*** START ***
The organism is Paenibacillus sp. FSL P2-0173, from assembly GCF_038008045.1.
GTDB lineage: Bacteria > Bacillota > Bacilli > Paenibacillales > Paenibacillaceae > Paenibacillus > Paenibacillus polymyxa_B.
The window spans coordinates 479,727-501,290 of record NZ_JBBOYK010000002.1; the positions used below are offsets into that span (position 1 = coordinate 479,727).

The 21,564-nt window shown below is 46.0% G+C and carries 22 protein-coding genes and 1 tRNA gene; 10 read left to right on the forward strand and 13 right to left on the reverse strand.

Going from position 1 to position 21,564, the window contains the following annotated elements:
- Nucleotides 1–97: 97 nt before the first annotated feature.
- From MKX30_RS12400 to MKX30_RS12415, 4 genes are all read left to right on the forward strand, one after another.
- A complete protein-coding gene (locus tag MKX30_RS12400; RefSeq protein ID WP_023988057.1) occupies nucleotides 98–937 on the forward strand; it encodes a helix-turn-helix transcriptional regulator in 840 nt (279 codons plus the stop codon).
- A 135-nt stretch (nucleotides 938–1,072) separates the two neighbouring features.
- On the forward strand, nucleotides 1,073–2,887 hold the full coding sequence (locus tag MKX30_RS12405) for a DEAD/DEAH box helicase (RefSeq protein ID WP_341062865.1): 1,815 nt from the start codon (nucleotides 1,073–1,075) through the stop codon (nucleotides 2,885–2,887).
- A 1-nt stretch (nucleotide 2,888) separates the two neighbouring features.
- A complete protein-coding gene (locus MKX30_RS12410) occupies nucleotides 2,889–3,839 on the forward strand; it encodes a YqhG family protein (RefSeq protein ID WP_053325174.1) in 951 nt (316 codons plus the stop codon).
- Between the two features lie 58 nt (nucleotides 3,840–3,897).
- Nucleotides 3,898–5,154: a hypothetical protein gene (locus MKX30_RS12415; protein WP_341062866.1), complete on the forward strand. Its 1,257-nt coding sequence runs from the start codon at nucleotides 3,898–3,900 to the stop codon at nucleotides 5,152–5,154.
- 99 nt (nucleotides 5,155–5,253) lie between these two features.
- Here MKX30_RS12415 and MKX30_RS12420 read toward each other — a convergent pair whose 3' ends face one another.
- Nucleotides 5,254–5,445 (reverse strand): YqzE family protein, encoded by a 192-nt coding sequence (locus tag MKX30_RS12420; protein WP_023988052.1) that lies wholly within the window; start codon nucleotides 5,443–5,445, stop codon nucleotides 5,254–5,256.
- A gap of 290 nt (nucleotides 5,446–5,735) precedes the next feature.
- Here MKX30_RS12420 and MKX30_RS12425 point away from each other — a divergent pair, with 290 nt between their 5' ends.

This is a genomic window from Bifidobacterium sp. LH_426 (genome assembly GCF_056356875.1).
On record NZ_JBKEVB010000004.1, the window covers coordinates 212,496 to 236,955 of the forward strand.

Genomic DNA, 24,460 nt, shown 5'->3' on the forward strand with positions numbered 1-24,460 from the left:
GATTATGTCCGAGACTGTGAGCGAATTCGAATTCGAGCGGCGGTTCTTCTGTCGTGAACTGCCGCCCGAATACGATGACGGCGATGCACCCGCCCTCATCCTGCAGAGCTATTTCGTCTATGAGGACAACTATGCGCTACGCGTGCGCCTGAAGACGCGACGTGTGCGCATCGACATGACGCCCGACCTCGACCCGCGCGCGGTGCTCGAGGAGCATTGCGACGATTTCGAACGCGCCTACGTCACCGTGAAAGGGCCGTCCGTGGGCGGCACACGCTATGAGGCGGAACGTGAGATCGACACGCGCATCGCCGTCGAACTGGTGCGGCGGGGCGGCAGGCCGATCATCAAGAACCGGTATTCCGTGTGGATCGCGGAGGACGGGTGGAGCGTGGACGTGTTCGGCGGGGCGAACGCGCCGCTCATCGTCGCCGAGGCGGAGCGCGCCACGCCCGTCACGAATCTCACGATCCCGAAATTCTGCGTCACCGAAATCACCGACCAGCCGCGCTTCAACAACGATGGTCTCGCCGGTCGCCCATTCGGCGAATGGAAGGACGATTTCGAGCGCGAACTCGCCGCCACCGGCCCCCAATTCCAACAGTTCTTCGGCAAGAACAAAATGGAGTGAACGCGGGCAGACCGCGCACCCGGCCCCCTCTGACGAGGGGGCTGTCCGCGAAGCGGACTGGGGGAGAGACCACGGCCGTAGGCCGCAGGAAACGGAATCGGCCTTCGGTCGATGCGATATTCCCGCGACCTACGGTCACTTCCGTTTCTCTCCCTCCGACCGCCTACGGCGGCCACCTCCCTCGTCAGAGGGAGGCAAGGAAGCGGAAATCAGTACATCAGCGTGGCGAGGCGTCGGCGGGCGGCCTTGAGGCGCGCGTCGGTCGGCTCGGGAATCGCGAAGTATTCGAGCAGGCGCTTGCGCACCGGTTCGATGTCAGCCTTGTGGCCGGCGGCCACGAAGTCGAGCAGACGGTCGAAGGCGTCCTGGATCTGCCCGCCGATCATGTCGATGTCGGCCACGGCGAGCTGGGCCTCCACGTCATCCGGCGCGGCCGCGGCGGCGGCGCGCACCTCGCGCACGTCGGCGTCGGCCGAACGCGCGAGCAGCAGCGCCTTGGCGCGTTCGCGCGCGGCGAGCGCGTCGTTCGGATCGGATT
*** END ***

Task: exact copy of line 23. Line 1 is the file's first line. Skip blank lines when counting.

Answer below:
GATTATGTCCGAGACTGTGAGCGAATTCGAATTCGAGCGGCGGTTCTTCTGTCGTGAACTGCCGCCCGAATACGATGACGGCGATGCACCCGCCCTCATCCTGCAGAGCTATTTCGTCTATGAGGACAACTATGCGCTACGCGTGCGCCTGAAGACGCGACGTGTGCGCATCGACATGACGCCCGACCTCGACCCGCGCGCGGTGCTCGAGGAGCATTGCGACGATTTCGAACGCGCCTACGTCACCGTGAAAGGGCCGTCCGTGGGCGGCACACGCTATGAGGCGGAACGTGAGATCGACACGCGCATCGCCGTCGAACTGGTGCGGCGGGGCGGCAGGCCGATCATCAAGAACCGGTATTCCGTGTGGATCGCGGAGGACGGGTGGAGCGTGGACGTGTTCGGCGGGGCGAACGCGCCGCTCATCGTCGCCGAGGCGGAGCGCGCCACGCCCGTCACGAATCTCACGATCCCGAAATTCTGCGTCACCGAAATCACCGACCAGCCGCGCTTCAACAACGATGGTCTCGCCGGTCGCCCATTCGGCGAATGGAAGGACGATTTCGAGCGCGAACTCGCCGCCACCGGCCCCCAATTCCAACAGTTCTTCGGCAAGAACAAAATGGAGTGAACGCGGGCAGACCGCGCACCCGGCCCCCTCTGACGAGGGGGCTGTCCGCGAAGCGGACTGGGGGAGAGACCACGGCCGTAGGCCGCAGGAAACGGAATCGGCCTTCGGTCGATGCGATATTCCCGCGACCTACGGTCACTTCCGTTTCTCTCCCTCCGACCGCCTACGGCGGCCACCTCCCTCGTCAGAGGGAGGCAAGGAAGCGGAAATCAGTACATCAGCGTGGCGAGGCGTCGGCGGGCGGCCTTGAGGCGCGCGTCGGTCGGCTCGGGAATCGCGAAGTATTCGAGCAGGCGCTTGCGCACCGGTTCGATGTCAGCCTTGTGGCCGGCGGCCACGAAGTCGAGCAGACGGTCGAAGGCGTCCTGGATCTGCCCGCCGATCATGTCGATGTCGGCCACGGCGAGCTGGGCCTCCACGTCATCCGGCGCGGCCGCGGCGGCGGCGCGCACCTCGCGCACGTCGGCGTCGGCCGAACGCGCGAGCAGCAGCGCCTTGGCGCGTTCGCGCGCGGCGAGCGCGTCGTTCGGATCGGATT